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Haworth Tompkins submits plans for Bristol Old Vic revamp

Haworth Tompkins has submitted plans for the proposed overhaul of Bristol’s Old Vic Theatre

The £12 million, competition-winning project includes the refurbishment of the old front of house areas and was inspired by the ‘openness of an Italian piazza’.

The designs will expose the building’s front wall, constructed during the 1760s, making it visible internally in the foyer and externally from the street.  

The practice won the project to overhaul the theatre back in March, seeing off competition from Ian Ritchie Architects, Feilden Clegg Bradley Studios, Allies and Morrison, Eric Parry Architects and Levitt Bernstein.

Steve Tompkins, director at Haworth Tompkins said: ‘The foyer will be a convivial, urbane room in its own right. It has to be a social asset. It is not only supporting the work in the auditorium, but it also has a responsibility to the street and to the city’

The theatre’s artistic director Tom Morris commented: ‘We want to create a new public space for everyone in Bristol - whether or not you’re seeing a show.

‘You’ll be able to relax with a book, meet for a business lunch, or bring the kids. There will be tables and sofas over three floors of nooks and open spaces - we hope everyone can find their own space here.’

Completed in 1766, the theatre is the oldest continuously working theatre in the British Isles. The first phase of Bristol Old Vic’s multi-million pound redevelopment by Andrzej Blonski Architects was completed in September 2012 and included the refurbishment of the auditorium, new backstage facilities and rehearsal spaces. 

This scheme is due to complete in 2016.

Haworth Tompkins' proposed revamp of Bristol Old Vic

Haworth Tompkins’ proposed revamp of Bristol Old Vic

Project data

Architect Haworth Tompkins
Location Bristol, UK
Type of project Theatre; Front of House and studio. Part refurbishment
Client Bristol Old Vic Theatre Trust
Current stagePlanning (November 2013)
Start on site dateSpring 2015
Gross Internal floor area 2040m²
Form of contract/ procurement Design and Build, 2 part
Total cost £12 million
M&E consultant Max Fordham
Quantity surveyor Gardiner Theobald
Lighting consultant Max Fordham
Theatre and acoustic consultant Charcoalblue
Structural engineer Momentum Engineering

Haworth Tompkins' proposed revamp of Bristol Old Vic

Haworth Tompkins’ proposed revamp of Bristol Old Vic

Previous story (25.03.13)

Haworth Tompkins wins Bristol Old Vic overhaul contest

Young Vic architect Haworth Tompkins has seen off an impressive shortlist to overhaul Bristol’s Old Vic theatre

The practice beat Ian Ritchie Architects, Feilden Clegg Bradley Studios, Allies and Morrison, Eric Parry Architects and Levitt Bernstein to land the £8 million project to revamp the auditorium’s front of house.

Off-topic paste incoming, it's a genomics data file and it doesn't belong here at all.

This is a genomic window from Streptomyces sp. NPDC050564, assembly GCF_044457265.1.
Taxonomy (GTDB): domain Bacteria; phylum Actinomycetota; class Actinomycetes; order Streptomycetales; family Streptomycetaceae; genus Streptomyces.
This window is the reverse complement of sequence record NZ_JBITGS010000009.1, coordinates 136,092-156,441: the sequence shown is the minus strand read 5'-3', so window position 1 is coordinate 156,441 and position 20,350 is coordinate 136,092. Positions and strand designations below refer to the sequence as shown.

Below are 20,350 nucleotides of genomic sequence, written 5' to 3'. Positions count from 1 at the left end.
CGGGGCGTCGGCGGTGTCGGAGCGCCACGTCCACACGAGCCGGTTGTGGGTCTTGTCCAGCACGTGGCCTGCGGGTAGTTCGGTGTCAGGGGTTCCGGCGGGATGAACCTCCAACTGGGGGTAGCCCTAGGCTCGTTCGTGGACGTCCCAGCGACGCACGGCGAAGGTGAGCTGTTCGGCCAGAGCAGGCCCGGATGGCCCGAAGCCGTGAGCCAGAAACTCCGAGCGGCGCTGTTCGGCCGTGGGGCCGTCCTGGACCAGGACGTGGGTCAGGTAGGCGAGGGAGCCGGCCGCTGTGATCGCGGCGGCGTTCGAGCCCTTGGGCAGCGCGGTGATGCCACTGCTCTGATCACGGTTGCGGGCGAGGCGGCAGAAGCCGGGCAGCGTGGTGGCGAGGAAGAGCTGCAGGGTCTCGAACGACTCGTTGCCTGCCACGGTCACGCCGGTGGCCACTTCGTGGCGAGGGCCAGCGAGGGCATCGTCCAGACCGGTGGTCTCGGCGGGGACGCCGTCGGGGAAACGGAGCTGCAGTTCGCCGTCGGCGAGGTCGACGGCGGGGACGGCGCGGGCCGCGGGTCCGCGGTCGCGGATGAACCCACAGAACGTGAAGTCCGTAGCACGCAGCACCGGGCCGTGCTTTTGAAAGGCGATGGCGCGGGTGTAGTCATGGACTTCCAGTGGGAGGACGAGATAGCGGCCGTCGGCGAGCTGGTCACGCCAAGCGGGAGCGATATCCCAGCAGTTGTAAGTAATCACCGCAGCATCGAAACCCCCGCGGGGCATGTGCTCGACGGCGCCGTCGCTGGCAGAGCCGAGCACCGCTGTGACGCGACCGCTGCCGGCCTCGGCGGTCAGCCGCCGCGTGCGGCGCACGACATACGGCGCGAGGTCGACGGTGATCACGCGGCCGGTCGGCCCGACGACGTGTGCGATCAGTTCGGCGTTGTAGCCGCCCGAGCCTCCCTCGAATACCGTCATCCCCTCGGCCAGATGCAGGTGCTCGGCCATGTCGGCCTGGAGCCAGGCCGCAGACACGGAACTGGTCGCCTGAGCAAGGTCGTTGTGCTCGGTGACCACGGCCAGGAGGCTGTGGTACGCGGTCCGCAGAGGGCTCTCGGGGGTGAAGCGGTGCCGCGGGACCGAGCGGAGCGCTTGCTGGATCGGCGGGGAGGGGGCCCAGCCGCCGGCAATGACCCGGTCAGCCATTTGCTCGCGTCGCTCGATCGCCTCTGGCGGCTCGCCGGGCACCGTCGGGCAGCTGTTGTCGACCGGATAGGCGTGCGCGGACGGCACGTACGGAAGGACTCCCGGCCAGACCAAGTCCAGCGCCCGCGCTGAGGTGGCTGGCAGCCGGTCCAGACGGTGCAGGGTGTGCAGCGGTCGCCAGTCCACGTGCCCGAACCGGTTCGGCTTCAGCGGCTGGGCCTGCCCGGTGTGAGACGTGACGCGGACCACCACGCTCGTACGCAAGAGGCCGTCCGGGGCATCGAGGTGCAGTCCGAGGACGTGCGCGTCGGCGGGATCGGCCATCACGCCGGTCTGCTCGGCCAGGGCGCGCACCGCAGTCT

A total of 43 architectural PQQ responses were received following the launch of the OJEU tender in September.

The auditorium on King Street, completed in 1766, is the oldest continuously working theatre in the British Isles. For the last 66 years, it has been the home of Bristol Old Vic. The first phase of Bristol Old Vic’s multi-million pound redevelopment by Andrzej Blonski Architects was completed in September 2012 and included the refurbishment of the auditorium, new backstage facilities and rehearsal spaces. 
 
This second phase is due complete in 2016, in time for the Theatre’s 250th Anniversary and will involve refurbishment of the theatre’s front of house and studio spaces.

Previous story (AJ 01.11.2012)

Top theatre architects lined up for Bristol Old Vic revamp

Young Vic architect Haworth Tompkins has been named on an impressive, six-strong shortlist in the contest to overhaul Bristol’s Old Vic

The practice is vying for the £8 million project to revamp the auditorium’s front of house alongside RSC Courtyard theatre designers Ian Ritchie Architects, Theatre Royal Bath architects Feilden Clegg Bradley Studios, Allies and Morrison, Eric Parry Architects and Levitt Bernstein.

A total of 43 architectural PQQ responses were received following the launch of the OJEU tender in September.

The auditorium on King Street, completed in 1766, is the oldest continuously working theatre in the British Isles. For the last 66 years, it has been the home of Bristol Old Vic. The first phase of Bristol Old Vic’s multi-million pound redevelopment by Andrzej Blonski Architects was completed last month (September 2012) and included the refurbishment of the auditorium, new backstage facilities and rehearsal spaces. 
 
This second phase is due complete in 2016, in time for the Theatre’s 250th Anniversary and will involve refurbishment of the theatre’s front of house and studio spaces.

Executive Director of Bristol Old Vic, Emma Stenning said: ‘Our reputation is growing through the quality of our work, but our ambitions are hampered by the concealed nature of our building.

‘By revealing the original Theatre walls for the first time, and framing the rest of the building to help it tell its story, we will at last be able properly to celebrate its unique nature and value.’

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